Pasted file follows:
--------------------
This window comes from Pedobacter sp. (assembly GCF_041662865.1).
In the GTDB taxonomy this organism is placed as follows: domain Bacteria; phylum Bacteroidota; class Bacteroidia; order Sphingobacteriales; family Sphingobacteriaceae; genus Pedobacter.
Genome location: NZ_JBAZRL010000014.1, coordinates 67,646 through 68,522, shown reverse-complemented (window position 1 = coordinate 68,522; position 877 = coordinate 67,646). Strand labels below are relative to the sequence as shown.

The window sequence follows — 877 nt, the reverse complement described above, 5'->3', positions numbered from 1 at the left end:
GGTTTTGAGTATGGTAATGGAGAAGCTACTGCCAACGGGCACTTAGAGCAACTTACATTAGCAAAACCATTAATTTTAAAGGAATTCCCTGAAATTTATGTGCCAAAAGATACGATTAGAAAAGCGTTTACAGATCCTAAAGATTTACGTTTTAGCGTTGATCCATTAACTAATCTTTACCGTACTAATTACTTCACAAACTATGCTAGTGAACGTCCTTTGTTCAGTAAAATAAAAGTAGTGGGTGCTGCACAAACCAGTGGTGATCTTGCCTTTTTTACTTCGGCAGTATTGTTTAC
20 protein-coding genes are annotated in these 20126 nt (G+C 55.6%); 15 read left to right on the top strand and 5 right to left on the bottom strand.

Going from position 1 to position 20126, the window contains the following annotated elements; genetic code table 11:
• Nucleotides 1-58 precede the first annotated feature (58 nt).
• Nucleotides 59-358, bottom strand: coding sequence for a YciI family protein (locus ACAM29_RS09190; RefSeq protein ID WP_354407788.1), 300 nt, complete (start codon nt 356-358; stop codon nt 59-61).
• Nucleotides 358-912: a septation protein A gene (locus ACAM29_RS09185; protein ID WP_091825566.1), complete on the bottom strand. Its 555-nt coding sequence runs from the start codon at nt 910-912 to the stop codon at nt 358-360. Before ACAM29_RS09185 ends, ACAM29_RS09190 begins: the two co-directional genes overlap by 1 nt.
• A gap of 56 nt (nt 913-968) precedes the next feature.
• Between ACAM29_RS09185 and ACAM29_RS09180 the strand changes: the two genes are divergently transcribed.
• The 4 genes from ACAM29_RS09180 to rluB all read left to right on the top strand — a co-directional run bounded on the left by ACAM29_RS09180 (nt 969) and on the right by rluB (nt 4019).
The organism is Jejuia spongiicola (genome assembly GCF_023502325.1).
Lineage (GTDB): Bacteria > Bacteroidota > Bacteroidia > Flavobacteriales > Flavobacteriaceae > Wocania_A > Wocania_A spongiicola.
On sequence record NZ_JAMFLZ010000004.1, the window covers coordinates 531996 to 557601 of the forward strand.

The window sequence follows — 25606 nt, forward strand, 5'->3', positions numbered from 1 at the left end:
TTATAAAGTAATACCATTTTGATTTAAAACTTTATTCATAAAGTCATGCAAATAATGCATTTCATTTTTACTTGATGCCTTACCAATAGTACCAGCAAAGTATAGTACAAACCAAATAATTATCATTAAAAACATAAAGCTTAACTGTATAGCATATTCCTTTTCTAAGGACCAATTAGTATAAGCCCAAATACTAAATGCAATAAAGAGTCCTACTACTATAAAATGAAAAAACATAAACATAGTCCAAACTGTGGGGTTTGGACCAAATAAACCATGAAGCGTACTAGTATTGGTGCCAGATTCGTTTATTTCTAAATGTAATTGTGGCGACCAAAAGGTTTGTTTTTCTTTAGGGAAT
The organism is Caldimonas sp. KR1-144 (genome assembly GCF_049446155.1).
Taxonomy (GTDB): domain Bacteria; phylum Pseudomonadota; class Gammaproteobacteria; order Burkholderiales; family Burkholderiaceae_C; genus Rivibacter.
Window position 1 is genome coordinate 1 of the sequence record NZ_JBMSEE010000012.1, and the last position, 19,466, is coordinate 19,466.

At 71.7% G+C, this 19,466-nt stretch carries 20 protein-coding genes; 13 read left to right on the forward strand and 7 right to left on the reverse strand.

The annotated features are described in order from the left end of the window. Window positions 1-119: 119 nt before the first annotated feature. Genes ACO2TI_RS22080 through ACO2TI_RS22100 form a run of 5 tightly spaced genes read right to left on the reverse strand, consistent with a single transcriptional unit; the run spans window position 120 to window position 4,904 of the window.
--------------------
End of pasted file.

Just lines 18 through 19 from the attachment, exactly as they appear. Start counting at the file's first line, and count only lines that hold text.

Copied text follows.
TTATAAAGTAATACCATTTTGATTTAAAACTTTATTCATAAAGTCATGCAAATAATGCATTTCATTTTTACTTGATGCCTTACCAATAGTACCAGCAAAGTATAGTACAAACCAAATAATTATCATTAAAAACATAAAGCTTAACTGTATAGCATATTCCTTTTCTAAGGACCAATTAGTATAAGCCCAAATACTAAATGCAATAAAGAGTCCTACTACTATAAAATGAAAAAACATAAACATAGTCCAAACTGTGGGGTTTGGACCAAATAAACCATGAAGCGTACTAGTATTGGTGCCAGATTCGTTTATTTCTAAATGTAATTGTGGCGACCAAAAGGTTTGTTTTTCTTTAGGGAAT
The organism is Caldimonas sp. KR1-144 (genome assembly GCF_049446155.1).